This reminds me of the ludicrous account which he gave Mr. Langton, of the despicable state of a young Gentleman of good family. 'Sir, when I heard of him last, he was running about town shooting cats.' And then in a sort of kindly reverie, he bethought himself of his own favourite cat, and said, 'But Hodge shan't be shot; no, no, Hodge shall not be shot.'


Hodge keeping watch: photo by Michael K. Westlake, 2006 (via Dr. Johnson's Rambler)

James Boswell: Life of Johnson, entry for 23 March 1783 (Johnson aetat 74)

Ezra Pound's Hodge-Podge (Robert Duncan to H.D.)


The Feast of St. Nicholas: Jan Steen, 1663-1665 (Rijksmuseum, Amsterdam)

The very obstruction, the contention within the spirit of Pound seems to me an act of the mystery Poetry, the act shows forth under its own orders. Cantos like 90 or 91 in the Rock Drills

Light compenetrans of the spirits

Where an Aphrodite that is creptallive light, a cluster of refractions appears I take it as heritage unmixed.

And in Thrones these are the gists:

"The Temple (hieron) is not for sale"

Getting the feel of it, his soul. . .
where the rime shows the mind has been brought into melody -- and

"Food is the root.
......Feed the people."

How odd that a man shld start about from an M.A., all his life an instructor, or professor manqué (as Dante was an ambassador manqué), and come into the genius of Poetry, into the Core of the Making. It did occur to me that I would believe too readily that the divine might keep company with publicans and whores, but find it hard to believe the divine could keep company with professors and Pharisees.

The professor shows up more and more. He wants to fraternize with his students and tries slang in his discourse: "grand-dad" -- "gramp," "bumbd off," fussed about hair-cuts," "that louse G burnt the Palatine

...........and messed up the music
to speak clearly

..ἀπληστία, insatiate κακουργία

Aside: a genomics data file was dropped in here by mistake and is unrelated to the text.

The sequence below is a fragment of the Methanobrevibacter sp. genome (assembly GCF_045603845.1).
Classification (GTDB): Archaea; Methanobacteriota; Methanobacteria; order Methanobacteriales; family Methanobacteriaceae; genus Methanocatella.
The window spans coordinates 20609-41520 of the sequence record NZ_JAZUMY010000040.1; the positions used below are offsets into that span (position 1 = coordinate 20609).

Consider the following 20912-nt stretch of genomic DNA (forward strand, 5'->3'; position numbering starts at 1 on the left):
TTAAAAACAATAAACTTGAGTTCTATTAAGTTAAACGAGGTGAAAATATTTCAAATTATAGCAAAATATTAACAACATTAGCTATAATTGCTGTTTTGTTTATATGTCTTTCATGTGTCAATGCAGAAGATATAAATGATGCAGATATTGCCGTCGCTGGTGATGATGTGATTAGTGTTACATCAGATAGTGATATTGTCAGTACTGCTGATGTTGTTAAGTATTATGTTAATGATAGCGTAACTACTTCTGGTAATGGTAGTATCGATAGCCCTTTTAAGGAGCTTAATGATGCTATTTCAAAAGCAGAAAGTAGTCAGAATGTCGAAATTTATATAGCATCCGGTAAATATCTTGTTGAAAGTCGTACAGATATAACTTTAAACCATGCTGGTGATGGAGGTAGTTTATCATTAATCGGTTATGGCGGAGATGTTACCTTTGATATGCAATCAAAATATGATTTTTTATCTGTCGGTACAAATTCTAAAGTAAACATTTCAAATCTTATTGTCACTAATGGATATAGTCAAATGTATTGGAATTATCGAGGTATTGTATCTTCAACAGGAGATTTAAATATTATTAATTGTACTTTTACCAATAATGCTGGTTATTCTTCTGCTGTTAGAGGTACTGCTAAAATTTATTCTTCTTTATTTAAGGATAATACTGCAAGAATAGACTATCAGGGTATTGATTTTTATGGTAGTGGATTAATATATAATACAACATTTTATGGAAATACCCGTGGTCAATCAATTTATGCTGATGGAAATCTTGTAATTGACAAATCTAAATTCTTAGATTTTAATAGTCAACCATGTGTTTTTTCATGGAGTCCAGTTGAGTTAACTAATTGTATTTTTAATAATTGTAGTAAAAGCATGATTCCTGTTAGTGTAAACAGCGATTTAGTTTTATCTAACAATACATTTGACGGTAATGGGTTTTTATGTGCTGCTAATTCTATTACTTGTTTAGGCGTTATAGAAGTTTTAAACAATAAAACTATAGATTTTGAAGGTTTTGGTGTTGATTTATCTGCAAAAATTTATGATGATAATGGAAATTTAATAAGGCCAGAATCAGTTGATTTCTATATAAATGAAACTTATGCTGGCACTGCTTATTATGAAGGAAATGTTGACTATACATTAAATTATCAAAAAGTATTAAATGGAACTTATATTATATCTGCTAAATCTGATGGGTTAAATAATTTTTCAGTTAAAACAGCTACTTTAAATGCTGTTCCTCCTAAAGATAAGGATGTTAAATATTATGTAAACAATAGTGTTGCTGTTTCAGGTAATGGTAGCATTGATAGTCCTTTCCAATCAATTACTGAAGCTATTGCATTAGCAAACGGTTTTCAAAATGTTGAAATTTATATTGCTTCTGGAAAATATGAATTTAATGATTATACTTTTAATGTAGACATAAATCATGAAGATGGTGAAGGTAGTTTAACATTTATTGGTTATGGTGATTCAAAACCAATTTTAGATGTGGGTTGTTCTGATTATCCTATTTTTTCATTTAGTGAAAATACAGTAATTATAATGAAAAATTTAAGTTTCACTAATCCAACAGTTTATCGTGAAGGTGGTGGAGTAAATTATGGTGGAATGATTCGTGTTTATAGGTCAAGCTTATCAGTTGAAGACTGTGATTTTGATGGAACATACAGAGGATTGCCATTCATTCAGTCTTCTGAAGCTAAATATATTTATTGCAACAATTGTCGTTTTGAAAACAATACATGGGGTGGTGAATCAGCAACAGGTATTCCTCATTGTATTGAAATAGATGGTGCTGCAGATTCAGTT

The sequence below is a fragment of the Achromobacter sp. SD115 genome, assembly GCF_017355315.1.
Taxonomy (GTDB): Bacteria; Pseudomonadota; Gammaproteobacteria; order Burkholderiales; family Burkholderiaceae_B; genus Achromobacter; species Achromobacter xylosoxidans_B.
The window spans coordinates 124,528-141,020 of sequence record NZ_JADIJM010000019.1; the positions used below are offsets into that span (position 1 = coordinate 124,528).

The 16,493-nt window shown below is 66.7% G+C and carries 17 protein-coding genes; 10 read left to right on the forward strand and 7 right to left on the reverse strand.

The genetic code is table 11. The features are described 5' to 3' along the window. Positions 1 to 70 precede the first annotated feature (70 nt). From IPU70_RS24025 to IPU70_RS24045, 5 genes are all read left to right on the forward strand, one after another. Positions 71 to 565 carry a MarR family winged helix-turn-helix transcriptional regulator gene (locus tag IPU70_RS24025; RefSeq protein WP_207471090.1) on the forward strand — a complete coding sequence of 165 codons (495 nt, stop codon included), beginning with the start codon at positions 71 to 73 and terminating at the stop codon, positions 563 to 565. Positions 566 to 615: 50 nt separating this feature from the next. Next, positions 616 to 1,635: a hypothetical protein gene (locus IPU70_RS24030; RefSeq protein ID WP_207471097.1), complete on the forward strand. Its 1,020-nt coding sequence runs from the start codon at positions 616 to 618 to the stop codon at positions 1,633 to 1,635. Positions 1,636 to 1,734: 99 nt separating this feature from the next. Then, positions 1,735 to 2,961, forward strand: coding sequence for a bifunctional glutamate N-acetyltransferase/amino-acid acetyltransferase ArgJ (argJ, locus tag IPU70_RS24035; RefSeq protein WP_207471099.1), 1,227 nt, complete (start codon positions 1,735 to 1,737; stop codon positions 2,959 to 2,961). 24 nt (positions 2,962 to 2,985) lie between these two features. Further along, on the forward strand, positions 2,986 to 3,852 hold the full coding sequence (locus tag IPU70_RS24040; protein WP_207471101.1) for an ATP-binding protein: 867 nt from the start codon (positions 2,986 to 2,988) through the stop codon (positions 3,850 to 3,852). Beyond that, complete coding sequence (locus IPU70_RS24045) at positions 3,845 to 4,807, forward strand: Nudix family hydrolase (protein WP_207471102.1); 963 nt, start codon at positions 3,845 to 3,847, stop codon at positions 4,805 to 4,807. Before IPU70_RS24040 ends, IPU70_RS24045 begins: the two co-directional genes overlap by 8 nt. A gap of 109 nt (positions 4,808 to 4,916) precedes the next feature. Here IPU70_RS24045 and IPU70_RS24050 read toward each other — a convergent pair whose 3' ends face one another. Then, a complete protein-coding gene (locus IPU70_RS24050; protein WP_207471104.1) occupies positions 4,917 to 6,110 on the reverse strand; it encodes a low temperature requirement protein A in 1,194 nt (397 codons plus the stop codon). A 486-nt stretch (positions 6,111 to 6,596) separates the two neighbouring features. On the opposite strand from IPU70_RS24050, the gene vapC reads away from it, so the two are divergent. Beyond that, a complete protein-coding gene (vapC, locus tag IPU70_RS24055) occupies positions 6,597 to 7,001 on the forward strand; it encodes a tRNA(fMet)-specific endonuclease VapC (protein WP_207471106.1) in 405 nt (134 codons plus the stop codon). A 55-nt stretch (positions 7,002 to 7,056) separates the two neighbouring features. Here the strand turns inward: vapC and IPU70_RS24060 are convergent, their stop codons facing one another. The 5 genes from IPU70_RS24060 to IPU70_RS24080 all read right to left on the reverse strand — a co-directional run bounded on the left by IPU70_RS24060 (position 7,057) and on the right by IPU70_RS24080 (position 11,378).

....... this is not a mere stunt to lay fines is found in hodge-podge.

There is in the Cantos themselves, in the poetics of Pound, a music, a hodge-podge. May there be a hint of magic in this stew. Before the word was in cookery, the O.E.D. tells us: it may have had to do with the shaking of things together in a pot of other than culinary purposes. (I went to look it [up] in the O.E.D. bec[au]se I suspected a fairy or sprite in Hodge; the nearest was Hodge-poker who was a devil or hob-goblin.)

I think I see now what I am after here. We follow the melody usually as poets, discovering what rimes, along an organization of feeling that is counterpart of the musician's melodic sense. But there is an urgency (is the [κακουργία?] not only a pun here but an etymology) in the genius of our time to break up the mode itself, dissolving there discords [in] the old scale and trying to set once disparate elements into a new harmonia. Pound's recalcitrant off-notes then -- if we think of this greater scale of all things toward which we are set to work -- is [sic] not only a personal insistence but also a demonstration of the genius.

You askd in your last letter your "Why do you write?" but the question you then noted was rhetorical. But why, the what is happening in Pound's work, is as much the difficulty as the ease it presents.

The parrot cage: Jan Steen, 1663-1665 (Rijksmuseum, Amsterdam)

Robert Duncan to H.D., excerpt from private letter, 1 October 1960, in A Great Admiration: H.D./Robert Duncan: Correspondence 1950-1961, 1992; Pound passage in inset quotation from Canto XCVI, in Thrones de los Cantares XCVI-CIX

Thursday 24 February 2011

Ezra Pound: A Paradise Lost (Notes for Canto CXX)


Rock formation sculpted by wind erosion, Altiplano, Bolivia:
photo by Thomas Wilken, 2005

I have tried to write Paradise

Do not move
...Let the wind speak
.........that is paradise.

Let the Gods forgive what I
.........have made
Let those I love try to forgive
.........what I have made.

Lightning and lava flows over Eyjafjallajokull: photos by Olivier Vandeginste, Sunday 18 April 2010

Ezra Pound: Notes for Canto CXX, c. 1960

Emily Jane Brontë: Remembrance


Samotnia Shelter, Karpacz, Karkonosze, Poland: photo by Klapi, 2006

Cold in the earth—and the deep snow piled above thee,
Far, far removed, cold in the dreary grave!
Have I forgot, my only Love, to love thee,
Sever'd at last by Time's all-severing wave?

Now, when alone, do my thoughts no longer hover
Over the mountains, on that northern shore,